Category Archives: General

Taming the ‘hard’ in hardware in 8 steps – a product development journey

In 2017, we (balena) embarked on a mission to build the ultimate flashing media. As a software company, we didn’t realize the hornet’s nest that we had stepped into. Little did we anticipate that in the process, we would end up re-examining the wheel at every step, going through eight

Source: Taming the ‘hard’ in hardware in 8 steps – a product development journey

Qorvo – There can be only one? 5G vs Wi-Fi 6

With each new cellular standard, we see fresh claims for the “end of Wi-Fi”. When 3G was announced, it promised to make Wi-Fi (802.11b) redundant, which clearly turned out to be wrong. With 4G (LTE), this story repeated itself, claiming it would put Wi-Fi (802.11ac) in the bin.

Source: Qorvo – There can be only one? 5G vs Wi-Fi 6

Shipping a Linux Kernel with Windows | Windows Command Line Tools For Developers

Beginning with Windows Insiders builds this Summer, we will include an in-house custom-built Linux kernel to underpin the newest version of the Windows Subsystem for Linux (WSL). This marks the first time that the Linux kernel will be included as a component in Windows.

Source: Shipping a Linux Kernel with Windows | Windows Command Line Tools For Developers

Howto: Read a #VSCP mdf file with node.js

The Module Description file is a XML file that all VSCP devices must have and which describe the device. It can either be stored on the device itself or more common linked by the device and stored on some external server storage. Software that wants to configure a device can fetch this file to get the knowledge to do so. Typically a user interface use this file to guide a user through device configuration. A good thing is that one software can handle and configure any device.

A sample MDF file is here an here.

Read a mdf file from a device, parse it and display the module name. A device can consist of several modules, there will always be one and result.vscp.module[0] will always refer to the first. Most devices contains only one module. You can get the number of modules with result.vscp.module.length

Below are some Javascript examples on how to get information from the MDF-file.

Display the module name

const axios = require('axios');
const xml2js = require('xml2js');

let parser = new xml2js.Parser();

axios.get('https://www.eurosource.se/ntc10KA_3.xml')  
  .then((response) => {
      parser.parseString(response.data,
                         (err, result) => {
        console.dir(result.vscp.module[0].name);    
      });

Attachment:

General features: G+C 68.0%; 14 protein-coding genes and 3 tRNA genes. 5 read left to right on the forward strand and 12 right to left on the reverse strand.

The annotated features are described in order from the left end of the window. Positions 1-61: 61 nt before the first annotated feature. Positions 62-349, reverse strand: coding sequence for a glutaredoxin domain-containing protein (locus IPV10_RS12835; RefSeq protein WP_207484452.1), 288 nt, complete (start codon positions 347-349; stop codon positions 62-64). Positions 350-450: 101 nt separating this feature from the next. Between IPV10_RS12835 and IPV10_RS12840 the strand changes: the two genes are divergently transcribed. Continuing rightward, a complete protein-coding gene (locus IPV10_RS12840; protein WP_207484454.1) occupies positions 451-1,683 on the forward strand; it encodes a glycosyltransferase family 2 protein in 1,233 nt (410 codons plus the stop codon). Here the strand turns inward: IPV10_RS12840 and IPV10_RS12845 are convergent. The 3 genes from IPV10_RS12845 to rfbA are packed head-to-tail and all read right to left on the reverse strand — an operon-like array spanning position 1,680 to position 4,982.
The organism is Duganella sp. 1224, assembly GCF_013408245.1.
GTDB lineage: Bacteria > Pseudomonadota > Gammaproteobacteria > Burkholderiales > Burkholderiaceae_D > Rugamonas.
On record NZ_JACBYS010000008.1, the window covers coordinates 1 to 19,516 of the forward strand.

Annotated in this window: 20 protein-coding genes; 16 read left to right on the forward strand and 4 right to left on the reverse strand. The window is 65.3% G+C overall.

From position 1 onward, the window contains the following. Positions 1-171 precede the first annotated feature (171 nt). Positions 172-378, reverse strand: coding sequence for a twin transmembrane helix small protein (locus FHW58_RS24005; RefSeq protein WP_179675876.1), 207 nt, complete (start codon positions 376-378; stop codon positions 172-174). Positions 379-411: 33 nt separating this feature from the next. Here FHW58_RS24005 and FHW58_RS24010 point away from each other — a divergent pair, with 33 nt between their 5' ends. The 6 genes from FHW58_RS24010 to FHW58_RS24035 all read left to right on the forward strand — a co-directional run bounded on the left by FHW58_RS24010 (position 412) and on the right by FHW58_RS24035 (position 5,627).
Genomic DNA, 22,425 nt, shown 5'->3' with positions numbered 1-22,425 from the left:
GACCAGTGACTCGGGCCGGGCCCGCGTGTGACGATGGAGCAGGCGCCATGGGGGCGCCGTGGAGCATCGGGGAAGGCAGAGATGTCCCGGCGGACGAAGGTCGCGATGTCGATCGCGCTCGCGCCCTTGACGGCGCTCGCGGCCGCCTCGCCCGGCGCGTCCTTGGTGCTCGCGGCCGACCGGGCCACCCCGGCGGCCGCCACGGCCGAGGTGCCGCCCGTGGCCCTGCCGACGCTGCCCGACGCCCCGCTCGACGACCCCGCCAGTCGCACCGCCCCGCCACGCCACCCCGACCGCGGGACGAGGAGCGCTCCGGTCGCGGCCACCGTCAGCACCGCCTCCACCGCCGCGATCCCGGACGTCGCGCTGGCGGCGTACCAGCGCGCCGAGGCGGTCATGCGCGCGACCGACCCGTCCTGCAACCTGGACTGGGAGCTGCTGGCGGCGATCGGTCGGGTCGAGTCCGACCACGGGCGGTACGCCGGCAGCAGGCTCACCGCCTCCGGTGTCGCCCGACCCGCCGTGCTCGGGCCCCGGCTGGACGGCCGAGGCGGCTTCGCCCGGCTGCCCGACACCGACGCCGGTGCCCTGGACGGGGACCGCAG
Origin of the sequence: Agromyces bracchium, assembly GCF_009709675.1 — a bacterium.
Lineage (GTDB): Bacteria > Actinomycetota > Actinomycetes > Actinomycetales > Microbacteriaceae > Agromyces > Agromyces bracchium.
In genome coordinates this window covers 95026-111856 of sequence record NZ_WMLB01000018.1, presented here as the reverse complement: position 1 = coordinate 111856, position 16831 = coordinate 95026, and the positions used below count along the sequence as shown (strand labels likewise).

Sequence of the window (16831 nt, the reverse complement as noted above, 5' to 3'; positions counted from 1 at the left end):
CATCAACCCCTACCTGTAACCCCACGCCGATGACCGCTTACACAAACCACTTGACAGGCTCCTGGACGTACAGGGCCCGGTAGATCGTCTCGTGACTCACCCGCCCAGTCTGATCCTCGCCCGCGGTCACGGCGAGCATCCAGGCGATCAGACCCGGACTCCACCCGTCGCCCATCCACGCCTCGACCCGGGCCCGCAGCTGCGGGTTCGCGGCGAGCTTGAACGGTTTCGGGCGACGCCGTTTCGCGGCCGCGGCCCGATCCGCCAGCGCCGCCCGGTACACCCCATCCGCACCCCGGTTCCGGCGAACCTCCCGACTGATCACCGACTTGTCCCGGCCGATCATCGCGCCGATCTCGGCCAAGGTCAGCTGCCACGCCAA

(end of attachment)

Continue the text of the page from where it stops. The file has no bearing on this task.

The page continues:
})  
  .catch((err) => {    
    console.log(err);  
  });

Similar to above sample get a link to the manual for a device

console.log(result.vscp.module[0].manual[0].$.path);

List all registers with

console.dir(result.vscp.module[0].registers[0].reg);

Iterate through all registers an display there names

axios.get('https://www.eurosource.se/ntc10KA_3.xml')
  .then((response) => {
    parser.parseString(response.data, (err, result) => {
      for (let reg of result.vscp.module[0].registers[0].reg) {
        console.log(reg.name[0]._);
      }
    });

  })
  .catch((err) => {
    console.log(err);
  });

List register descriptions with

console.log(reg.description[0]._);

You get the language code for a register name or a register description with

console.log(reg.name[0].$.lang);

List abstractions with

axios.get('https://www.eurosource.se/ntc10KA_3.xml')
  .then((response) => {
    parser.parseString(response.data, (err, result) => {
      for (let reg of result.vscp.module[0].registers[0].reg) {
        console.dir(result.vscp.module[0].abstractions[0].abstraction);
      }
    });

  })
  .catch((err) => {
    console.log(err);
  });



List number of events the module can generate and the events

console.dir('# events: ' + result.vscp.module[0].events[0].event.length);
console.dir(result.vscp.module[0].events[0].event);

If you want an url to a picture of the module

console.log(result.vscp.module[0].picture[0].$.path);

If you want the manual

console.log(result.vscp.module[0].manual[0].$.path);

or a firmware image

console.log(result.vscp.module[0].firmware[0].$.path);

The number of firmware images available

axios.get('http://www.eurosource.se/paris_010.xml')
  .then((response) => {
    parser.parseString(response.data, (err, result) => {
  console.log(result.vscp.module[0].firmware.length);
    });
  })
  .catch((err) => {
    console.log(err);
  });

The release date for a specific firmware

console.log(result.vscp.module[0].firmware[3].$.date);

The way this works should be obvious by now. Enjoy!